|Jamming for bed, the 1950s way.|
...And then I had a random encounter with a curb. I rolled for dexterity to save my balance, hit a two out of twenty, tripped hard, fell even harder, and both scraped my palm and felt shooting pain in my leg. I caught my breath, got my package and went back home, and inspected the damage. And wow that was a lot of blood and a wide ass cut. A temp patch up and a painkiller later, I waited for the Bae to get home from work and hoped it maybe wasn't as bad as I thought it was. I was wrong. He took one look at the cut and put me in the car and made me go to the urgent care center. This is where the doctors looked at my cut and made faces at it before injecting me and poking and flushing things out with others and three hours of my Friday evening was spent in the urgent care center, including a book reading. All that is to say that there are probably six to twelve stitches in my left knee,1 it hurts like a son of a motherfucker to walk anywhere or flex my leg too much, and I'm not going to be doing any kneeling for pictures for at least two weeks. Fuck you too, gravity, you whore.
But I did have some older pictures I took beforehand, even if I wasn't planning this review to be Ellie's debut. So Ellie will just have to accept that her debut on the blog is going to be her in her pajamas. She's cool with this, considering she came with me to the Urgent Care center. If anyone understands healthcare needs, it's Ellie.
Ellie--Maryellen Larkin, but around here she much prefers to go by her nickname--wasn't initially going to be a Historical Character I cared for. The 1950s are the most overhyped nostalgia era ever for obnoxious white Baby Boomers, who want to remember the time of their childhood as a wholesome, perfect era of American Greatness when people didn't think about segregation, sexism, racism, or oppression and they didn't have to think about others at all. The Fifties get overly wrought down to the surface aesthetics: poodle skirts, records, jukeboxes, bobby soxers, roller skating diners, television spread, drive in movies, ponytails, white rock and roll, families with father knowing best and mother in pearls and heels, etc. Basically all the fluffy feel-good times with none of the understanding or discussion about the sociopolitial issues that plagued the time. But like Caroline and Kit before her,2 Ellie's stories endeared her to me--she likes comics, science, does art, and supports vaccinations (having been disabled by polio). I basically went through a set of Five Stages with her:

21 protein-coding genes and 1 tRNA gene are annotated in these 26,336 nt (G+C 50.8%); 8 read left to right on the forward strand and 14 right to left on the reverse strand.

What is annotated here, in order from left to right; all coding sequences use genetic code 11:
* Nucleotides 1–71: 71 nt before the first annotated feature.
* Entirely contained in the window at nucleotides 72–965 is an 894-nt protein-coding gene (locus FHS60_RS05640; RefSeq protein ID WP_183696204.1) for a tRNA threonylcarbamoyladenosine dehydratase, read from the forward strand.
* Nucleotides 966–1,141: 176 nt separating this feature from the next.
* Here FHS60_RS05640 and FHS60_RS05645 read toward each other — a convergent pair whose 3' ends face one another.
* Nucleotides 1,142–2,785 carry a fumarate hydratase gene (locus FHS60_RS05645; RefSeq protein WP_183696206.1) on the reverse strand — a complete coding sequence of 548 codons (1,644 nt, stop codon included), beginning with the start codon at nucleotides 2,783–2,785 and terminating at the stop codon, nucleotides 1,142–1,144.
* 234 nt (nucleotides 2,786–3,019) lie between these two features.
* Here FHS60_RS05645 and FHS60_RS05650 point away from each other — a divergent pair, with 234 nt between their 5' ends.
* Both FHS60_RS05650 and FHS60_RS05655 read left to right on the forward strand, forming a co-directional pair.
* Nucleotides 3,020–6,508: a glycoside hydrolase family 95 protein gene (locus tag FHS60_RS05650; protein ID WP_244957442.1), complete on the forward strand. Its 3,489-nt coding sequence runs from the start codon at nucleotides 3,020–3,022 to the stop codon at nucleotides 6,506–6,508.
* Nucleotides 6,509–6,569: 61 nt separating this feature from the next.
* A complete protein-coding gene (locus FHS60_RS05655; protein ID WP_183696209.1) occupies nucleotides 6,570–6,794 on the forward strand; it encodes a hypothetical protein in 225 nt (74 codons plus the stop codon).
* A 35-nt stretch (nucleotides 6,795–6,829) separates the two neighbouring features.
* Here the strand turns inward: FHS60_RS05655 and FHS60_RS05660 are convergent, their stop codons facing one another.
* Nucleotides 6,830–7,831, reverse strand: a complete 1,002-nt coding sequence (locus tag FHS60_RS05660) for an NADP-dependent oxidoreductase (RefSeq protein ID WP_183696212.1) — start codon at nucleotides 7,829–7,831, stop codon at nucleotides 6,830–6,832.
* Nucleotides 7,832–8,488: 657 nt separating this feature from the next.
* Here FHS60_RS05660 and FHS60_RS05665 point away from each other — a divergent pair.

1.) Denial: "Damn the 50s! And damn her! She's hazel eyed, she's white, she's got the classic mold, her name is meh--there is nothing special about her. I'm not getting her."
2.) Bargaining. "That outfit's nice. And that one. I'll just get a few of her things for Edith. Edith can wear her clothes. Dorothy too. I don't need Maryellen."
3.) Anger: "I've read the books and why is she such a charming character?"
4.) Sadness. "eeeen I wasn't supposed to like you eeenn i am cry eeeeen"
5.) Acceptance. "Come on, Ellie-jelly. You're the newest member of the Gang. Meet Edith and Dorothy and be friends."
So I ended up getting her as my 35th birthday gift to myself along with some of her clothes, making her the fastest from "I hate you" to "let us snuggle and be friends" since Kit. This included her Pajamas at the standard cost of $24: a top, bottoms, and flat style slippers. A later trip I picked up her Hairstyling Set for $20: a set of twelve rollers, instruction card, storage bag, and sleeping bonnet. The eBay costs are not even being considered on this post. Go to AG, Go Directly to AG, do not pass eBay, do not spend $50. Seriously, it's been five months. Girls' variations on the pajamas exist for those that can fit into them; I am not one of those people.
Hairstyling set first because Ellie had her bonnet on and I took her curls down as I was taking the pictures.